5 Questions for Nadia Shammas and Sara Alfageeh - Uncharted

5 Questions for Nadia Shammas and Sara Alfageeh

By Racquel Henry

Nadia Shammas is an Arab-American writer born and raised in Brooklyn, NY. She is best known for being the writer and co-creator of SQUIRE, a YA Middle Eastern fantasy graphic novel set to be published by HarperCollins in February 2022 (art and co-created by Sara Alfageeh). She’s also the creator and curator of CORPUS: A Comic Anthology of Bodily Ailments. Her clients include Marvel, DC Comics, IDW Publishing, Scholastic, Tor, and HarperCollins. When Nadia isn’t writing, editing, or trying to find room for her ever-growing comics collection, you can find her watching trying to win the love of her cat, or planning her next food adventure in Brooklyn. She is represented by Charlie Olsen at Inkwell Management.

Sara Alfageeh is a Jordanian-American illustrator and creative director in Boston. She is passionate about history, teaching, girls with swords, and the spaces where art and identity intersect. She has just wrapped up drawing SQUIRE,  and is currently co-founder of One More Multiverse.

Voyage: What was the inspiration behind your novel, Squire? What made you want to tell this story?

Nadia Shammas: SQUIRE was inspired by so many things. It was inspired by the stories both Sara and I loved growing up, like Fullmetal Alchemist and Avatar: TLA. It was inspired, emotionally, by the very real and messy feelings I grew up with as an Arab-American growing up in post 9/11 NYC. And it was inspired by the celebration of my heritage, of all the things I adore about being Arab now.

Sara Alfageeh: SQUIRE was inspired by the fact that I always had one foot on the other side of a border, much like our main character Aiza. It pulls me right back to reading about the Knights of the Round Table during the summers I spent in my father’s village in Jordan. It is also heavily inspired by the conversations I would hear from my high school students back when I was a teacher. They always had the boldest ideas for change, and young people all around us were leading the charge towards massive systematic problems in the US like gun control and climate change. I wanted a book that spoke to that fire.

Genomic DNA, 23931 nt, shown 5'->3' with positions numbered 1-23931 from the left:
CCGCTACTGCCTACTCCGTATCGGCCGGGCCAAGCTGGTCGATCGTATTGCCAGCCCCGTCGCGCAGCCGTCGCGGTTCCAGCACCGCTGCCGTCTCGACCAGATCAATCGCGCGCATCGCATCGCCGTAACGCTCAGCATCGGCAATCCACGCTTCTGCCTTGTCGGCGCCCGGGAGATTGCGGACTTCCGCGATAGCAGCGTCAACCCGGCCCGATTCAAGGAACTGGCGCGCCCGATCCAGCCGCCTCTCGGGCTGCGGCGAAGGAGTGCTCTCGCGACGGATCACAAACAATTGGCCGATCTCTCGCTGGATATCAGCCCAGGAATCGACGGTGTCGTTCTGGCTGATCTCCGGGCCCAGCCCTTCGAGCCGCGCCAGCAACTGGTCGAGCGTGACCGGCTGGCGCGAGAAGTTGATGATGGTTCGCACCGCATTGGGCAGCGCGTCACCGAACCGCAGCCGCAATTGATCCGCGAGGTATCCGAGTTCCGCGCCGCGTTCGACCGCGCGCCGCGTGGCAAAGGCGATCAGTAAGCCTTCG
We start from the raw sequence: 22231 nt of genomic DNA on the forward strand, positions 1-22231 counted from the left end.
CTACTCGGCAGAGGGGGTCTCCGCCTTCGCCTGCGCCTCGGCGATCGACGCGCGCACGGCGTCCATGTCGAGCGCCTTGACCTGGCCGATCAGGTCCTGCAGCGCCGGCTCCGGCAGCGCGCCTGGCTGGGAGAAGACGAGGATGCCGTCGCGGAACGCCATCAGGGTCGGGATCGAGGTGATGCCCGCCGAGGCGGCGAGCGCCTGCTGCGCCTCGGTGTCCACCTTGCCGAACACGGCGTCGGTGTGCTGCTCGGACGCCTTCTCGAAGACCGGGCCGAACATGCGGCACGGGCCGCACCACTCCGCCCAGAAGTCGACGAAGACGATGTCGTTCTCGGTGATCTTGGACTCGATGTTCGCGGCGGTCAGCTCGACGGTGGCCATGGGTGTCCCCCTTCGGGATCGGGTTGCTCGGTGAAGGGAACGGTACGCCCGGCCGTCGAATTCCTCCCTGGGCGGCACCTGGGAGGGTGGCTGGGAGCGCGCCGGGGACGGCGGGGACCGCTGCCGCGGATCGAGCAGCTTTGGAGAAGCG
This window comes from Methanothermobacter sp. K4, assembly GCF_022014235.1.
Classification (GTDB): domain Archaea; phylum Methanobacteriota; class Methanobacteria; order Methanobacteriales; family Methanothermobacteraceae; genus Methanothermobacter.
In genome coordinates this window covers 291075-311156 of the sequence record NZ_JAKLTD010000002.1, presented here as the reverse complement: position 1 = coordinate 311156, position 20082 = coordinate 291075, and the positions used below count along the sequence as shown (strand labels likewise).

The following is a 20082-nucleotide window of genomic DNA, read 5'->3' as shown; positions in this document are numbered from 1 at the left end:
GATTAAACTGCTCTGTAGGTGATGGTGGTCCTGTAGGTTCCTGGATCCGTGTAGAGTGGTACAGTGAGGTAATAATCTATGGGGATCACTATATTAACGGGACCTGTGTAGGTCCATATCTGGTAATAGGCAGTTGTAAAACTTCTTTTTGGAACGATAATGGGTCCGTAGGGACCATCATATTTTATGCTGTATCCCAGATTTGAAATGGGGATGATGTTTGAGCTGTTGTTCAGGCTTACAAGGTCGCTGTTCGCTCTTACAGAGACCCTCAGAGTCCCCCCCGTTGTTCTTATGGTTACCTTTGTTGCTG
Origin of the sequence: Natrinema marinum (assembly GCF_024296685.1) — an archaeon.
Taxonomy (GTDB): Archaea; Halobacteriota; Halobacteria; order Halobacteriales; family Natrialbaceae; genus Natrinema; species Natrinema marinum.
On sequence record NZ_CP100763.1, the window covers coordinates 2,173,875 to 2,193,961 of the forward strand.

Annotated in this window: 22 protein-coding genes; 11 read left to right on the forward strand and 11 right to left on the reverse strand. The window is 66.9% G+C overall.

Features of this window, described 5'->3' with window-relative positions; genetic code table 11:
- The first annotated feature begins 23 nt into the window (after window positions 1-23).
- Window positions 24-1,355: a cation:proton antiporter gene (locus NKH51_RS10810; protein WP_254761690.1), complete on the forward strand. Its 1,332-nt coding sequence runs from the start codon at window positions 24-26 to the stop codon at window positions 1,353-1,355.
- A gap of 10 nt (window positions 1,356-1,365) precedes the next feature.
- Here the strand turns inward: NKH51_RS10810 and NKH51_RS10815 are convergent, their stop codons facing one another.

V: When you write your stories, what is the one thing you hope readers will take away?

Nadia: Each story I work on has a different hope, but all my stories want to reach out and express something to my readers that I wish I could have seen when I was young. I remember a landscape of books that meant the world to me, but never reflected me. So I hope that my readers see something in my works that they hadn’t seen before, but are so specifically familiar.

Sara: We hope readers help understand how to question the stories that are being told to them, and think about their roles in the always-unfolding moments of history we are living in.


V: What was the hardest scene of Squire to write?

Nadia: For me, I think the hardest scene to write was the confrontation scene between Doruk and Aiza after she gets made into a SQUIRE. It was a really emotionally charged scene, and I wanted to get big ideas in there while not losing sight of the characters.

Sara: Scenes between Basem and Hende were re-written so many times. Our antagonists were tricky because we wanted to make sure every character truly felt like they were the main character of the story, and would act accordingly. Not clean-cut good or evil people, but [we wanted to] show that every person has the capacity to tip the scales one way or another.


V: If you could tell your younger writer self anything, what would it be?

Nadia: I’ve been writing for as long as I can remember. Along with reading, writing was my escape and my way of contextualizing a difficult childhood. Something I always felt with reading is that it helped me feel connected to other people, and I knew I wasn’t alone because someone else had written words that expressed my feelings better than I could. I would go back to my old self and tell them, you’re doing that for someone else. It’s all going to turn out better than you can imagine.

Sara: Don’t make your first book a 300-page fully colored saga with eight main characters, and throw yourself utterly into the deep end of publishing. But if you do, do some push-ups and get a good work chair.


V: What are your writing must-haves?

Nadia: A playlist or album and a fresh cup of coffee. When I put my headphones on and the coffee’s been made, I know it’s work time.

Sara: Trick my brain into work mode by putting jeans on, hot cup of earl grey, cat in my lap, and a TV show I can half pay attention to in the corner.

Head to our Instagram page (@voyageya) to hear Nadia and Sara read the first page of Squire! Find their video under the videos tab.

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